Pushing: By a little after 11am, I had hit the point where baby was far enough and I could start pushing. This was probably the biggest surprise to me in the whole process – somehow I thought that pushing involved a few pushes and poof, baby comes out. Instead my OB was like, “first time mom, it’ll probably take 2-3 hours”. The nurse and OB taught me how to push (basically they grabbed my legs so I was lying down but my legs were in a squat and told me to push as if I was constipated). The whole process was really really hard work. Somehow I thought with the epidural, the hardest part of labor was taken way but pushing .. that was a marathon in itself. Both my nurse and OB were amazing – I definitely needed the encouragement to keep going because so many times over the next couple of hours, I just wanted to say, “can’t you pull him out?” With each contraction I had to push 3 times – they described it as the first two being needed to get back to the previous position and the last to advance just a little bit more. Two steps forward and one step back.
Hubby meanwhile was a surprisingly active participant. He’s always been a bit wary of blood but somehow was totally ok holding onto a leg and watching the process. And for all my natural prudishness, I was totally ok with my lower half being completely exposed and open for all and sundry. Not that there’s much choice. The nurse keeps changing the sheets under me and I have no idea if it was poop or blood or both. I ask how much I’ve lost and it’s higher than ideal but nowhere near the danger limit – something around 200cc.
I changed positions a few times – baby did better in some than others. I wanted to go on hands and knees but that’s also more tiring so I ended up switching between back and sides. When my OB suited up, I was so relieved – we’re almost there! Sometime after 2pm, he started crowning. Hubby told me later that he was a surprised at how little of the head he could see – just a sliver.
He’s here!: At some point, the biggest part of baby’s head is out and whoosh! in less than a minute his whole body slips out. Again a surprise – after all that hard work to deliver the head, the rest of the body took second to come out. Baby immediately starts crying – he’s here! He’s alive! And breathing! They lay him on my chest. I think he nurses, I don’t remember anymore. Mostly I’m crying and cuddling him and so happy. Baby cuddles up with me and clearly knows me. He stops crying after I shush him softly and we just lay there cuddled up while the doctors continue their thing.
Afterbirth: My OB massages my stomach and delivers my placenta. And I feel her doing things down there. I have no idea what’s really going on but another resident joins her and I feel occasional pinches from needles – so there’s some stitching going on. Through all this, I hadn’t needed any extra epidural top ups but for the stitching – I’m pressing the button like crazy. They try and take the baby for measurements but the same hormones that are helping keep him calm are helping me with the pain so they leave him on me. My OB says that I have a 4th degree tear which I vaguely know is worse than a 3rd degree which is really bad. It turns out that I have a ridiculously short perineum (which I’m still too scared to google to see where it really is) and even though baby was on the smaller side, it tore all the way.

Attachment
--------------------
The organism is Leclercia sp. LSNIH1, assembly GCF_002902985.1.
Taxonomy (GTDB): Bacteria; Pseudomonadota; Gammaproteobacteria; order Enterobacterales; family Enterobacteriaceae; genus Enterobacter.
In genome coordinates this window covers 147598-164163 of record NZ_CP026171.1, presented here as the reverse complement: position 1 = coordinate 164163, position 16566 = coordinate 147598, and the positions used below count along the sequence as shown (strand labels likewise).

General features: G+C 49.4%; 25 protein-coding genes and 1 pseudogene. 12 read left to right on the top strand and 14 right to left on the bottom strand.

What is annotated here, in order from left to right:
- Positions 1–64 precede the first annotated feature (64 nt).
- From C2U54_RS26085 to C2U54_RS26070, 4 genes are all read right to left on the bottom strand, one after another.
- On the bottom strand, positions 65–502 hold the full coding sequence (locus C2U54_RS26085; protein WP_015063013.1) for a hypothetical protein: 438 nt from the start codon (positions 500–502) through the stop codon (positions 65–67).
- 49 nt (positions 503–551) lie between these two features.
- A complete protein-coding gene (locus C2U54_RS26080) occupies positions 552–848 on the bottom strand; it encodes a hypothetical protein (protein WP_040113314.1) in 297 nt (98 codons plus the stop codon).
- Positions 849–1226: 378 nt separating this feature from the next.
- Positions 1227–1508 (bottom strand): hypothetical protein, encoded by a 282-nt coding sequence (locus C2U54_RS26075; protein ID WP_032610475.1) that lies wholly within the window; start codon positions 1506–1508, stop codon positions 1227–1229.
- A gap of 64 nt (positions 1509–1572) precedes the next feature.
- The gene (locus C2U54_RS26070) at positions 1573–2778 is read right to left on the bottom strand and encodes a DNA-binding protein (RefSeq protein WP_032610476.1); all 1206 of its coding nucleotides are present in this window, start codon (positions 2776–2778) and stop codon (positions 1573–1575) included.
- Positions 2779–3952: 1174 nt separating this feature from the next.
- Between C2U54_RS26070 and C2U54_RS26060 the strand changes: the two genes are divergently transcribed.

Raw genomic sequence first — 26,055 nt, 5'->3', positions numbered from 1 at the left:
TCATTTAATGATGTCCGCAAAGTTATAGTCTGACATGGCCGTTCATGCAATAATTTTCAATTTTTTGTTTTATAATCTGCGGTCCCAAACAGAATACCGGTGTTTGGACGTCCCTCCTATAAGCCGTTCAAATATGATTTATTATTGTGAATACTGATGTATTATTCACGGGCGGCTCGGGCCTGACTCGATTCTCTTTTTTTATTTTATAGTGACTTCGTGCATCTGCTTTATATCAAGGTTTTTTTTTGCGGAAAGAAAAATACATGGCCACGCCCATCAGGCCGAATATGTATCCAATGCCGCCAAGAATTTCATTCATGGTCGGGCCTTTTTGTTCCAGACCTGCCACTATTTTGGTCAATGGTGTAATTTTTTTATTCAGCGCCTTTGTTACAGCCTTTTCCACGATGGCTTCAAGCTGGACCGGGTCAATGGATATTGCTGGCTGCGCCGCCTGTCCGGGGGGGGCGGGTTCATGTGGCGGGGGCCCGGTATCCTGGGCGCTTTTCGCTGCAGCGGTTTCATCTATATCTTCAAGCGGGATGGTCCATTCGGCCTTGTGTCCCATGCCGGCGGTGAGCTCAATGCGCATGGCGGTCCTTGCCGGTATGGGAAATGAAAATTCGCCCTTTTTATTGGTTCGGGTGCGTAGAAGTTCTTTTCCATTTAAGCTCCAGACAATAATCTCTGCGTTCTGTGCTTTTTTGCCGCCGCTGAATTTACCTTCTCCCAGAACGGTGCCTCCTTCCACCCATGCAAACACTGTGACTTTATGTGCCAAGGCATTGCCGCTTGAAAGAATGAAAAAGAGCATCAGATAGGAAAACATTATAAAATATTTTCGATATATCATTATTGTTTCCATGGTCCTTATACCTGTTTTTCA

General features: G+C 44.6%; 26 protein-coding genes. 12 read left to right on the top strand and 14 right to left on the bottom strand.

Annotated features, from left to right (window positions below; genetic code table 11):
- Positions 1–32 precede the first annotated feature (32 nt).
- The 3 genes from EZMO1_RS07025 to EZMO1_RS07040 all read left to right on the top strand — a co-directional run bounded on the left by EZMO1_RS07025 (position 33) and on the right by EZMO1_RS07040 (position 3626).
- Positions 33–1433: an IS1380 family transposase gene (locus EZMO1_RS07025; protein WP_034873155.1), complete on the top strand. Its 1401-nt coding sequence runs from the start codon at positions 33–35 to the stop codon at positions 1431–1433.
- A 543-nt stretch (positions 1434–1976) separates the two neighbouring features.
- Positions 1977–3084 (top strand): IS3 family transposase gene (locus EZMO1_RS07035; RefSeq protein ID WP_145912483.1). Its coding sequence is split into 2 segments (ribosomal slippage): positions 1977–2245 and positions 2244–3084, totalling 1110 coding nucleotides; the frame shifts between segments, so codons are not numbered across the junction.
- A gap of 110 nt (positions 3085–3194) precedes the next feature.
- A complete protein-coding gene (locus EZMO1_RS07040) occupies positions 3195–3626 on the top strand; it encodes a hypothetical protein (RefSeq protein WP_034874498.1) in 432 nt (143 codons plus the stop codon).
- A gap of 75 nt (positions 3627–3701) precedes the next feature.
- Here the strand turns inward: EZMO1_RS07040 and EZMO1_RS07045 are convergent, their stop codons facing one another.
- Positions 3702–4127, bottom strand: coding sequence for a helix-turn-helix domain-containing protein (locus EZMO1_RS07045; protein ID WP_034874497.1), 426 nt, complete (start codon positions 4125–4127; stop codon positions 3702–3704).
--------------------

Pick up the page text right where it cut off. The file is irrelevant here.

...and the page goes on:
We were lucky in that this hospital is one of the best in the area and there was a resident on call who specializes in 3rd and 4th degree tears. Between her and my OB, they spent around half an hour stitching everything up. The epidural did it’s job but (TMI), I did not enjoy the sensation of anything going into my rectum, be it needle or finger.
It took another hour or so for me to get cleaned up, covered and baby to get checked up. At this point, they gave me a dose of antibiotics and Norco. I have to say, I hated the norco. I have no idea if I needed it for pain relief but it made me so woozy that I was scared I’d drop the baby.
Doctors and nurses kept coming in and out to check in on me. At some point, an anesthesia doctor came to ask about enrolling in a study for 3rd and 4th degree tears pain relief. As much as it pained both of us to not be a participant in the scientific process, we ended up rejecting it because we didn’t want to be in the medicated arm – I had enough stuff going into me.
At some point my parents came to see the baby. I think they were rather stressed because it was a couple of hours between when we announced baby was here and they were let in and they didn’t fully know what was going on. Both were so happy – my mom kept tearing and my dad was happy in his gruff sorta way.
And with that, I was done and wheeled into the postpartum ward.
Afterthoughts: L&D was both easier and harder than I expected. Overall, I’m pretty happy with my experience. Getting the epidural was absolutely the best decision ever. It let me not get over-tired and rest before my actual effort was needed. It let my mind stay in the moment instead being consumed by the pain. I had expected to be walking around more and more active during labor but I realized what my OB meant by the work of labor is done by the induction — basically the point of moving is to help labor progress but since I was on pitocin, that was essentially managed for me.
Obviously I hadn’t expected such massive tearing but I’m surprised at how common serious tears are. I would tell a friend and they’d go “oh yeah, I had 3rd degree tears with all my kids.” My OB said that for a next baby, it would be better to go the c-section route since I’d almost surely have another 4th degree. Sigh, I can’t even imagine going through all this again.
Sometimes I wonder if I wasn’t meant to be a mom – I feel like I’ve been fighting against my body every step of the way. First all the meds and interventions to conceive him. Then all the meds and interventions to keep him (and me) healthy during pregnancy. And even during labor, clearly my body fundamentally wasn’t built for it. But at the end of the day, baby is safe and sound and present so maybe we can fight nature and it can turn out ok.
Still, it’s hard to imagine going through all this again. Another child will almost surely require the same interventions (even if PCOS comes under control with diet/weightloss/whatever, I have no idea what condition the tubes would be in). GD would almost surely reoccur. As would cholestasis. As would the 4th degree. Everything can be managed and intervened on but do I really want to put my body through this again? I don’t know. But I suppose I don’t have to decide this now.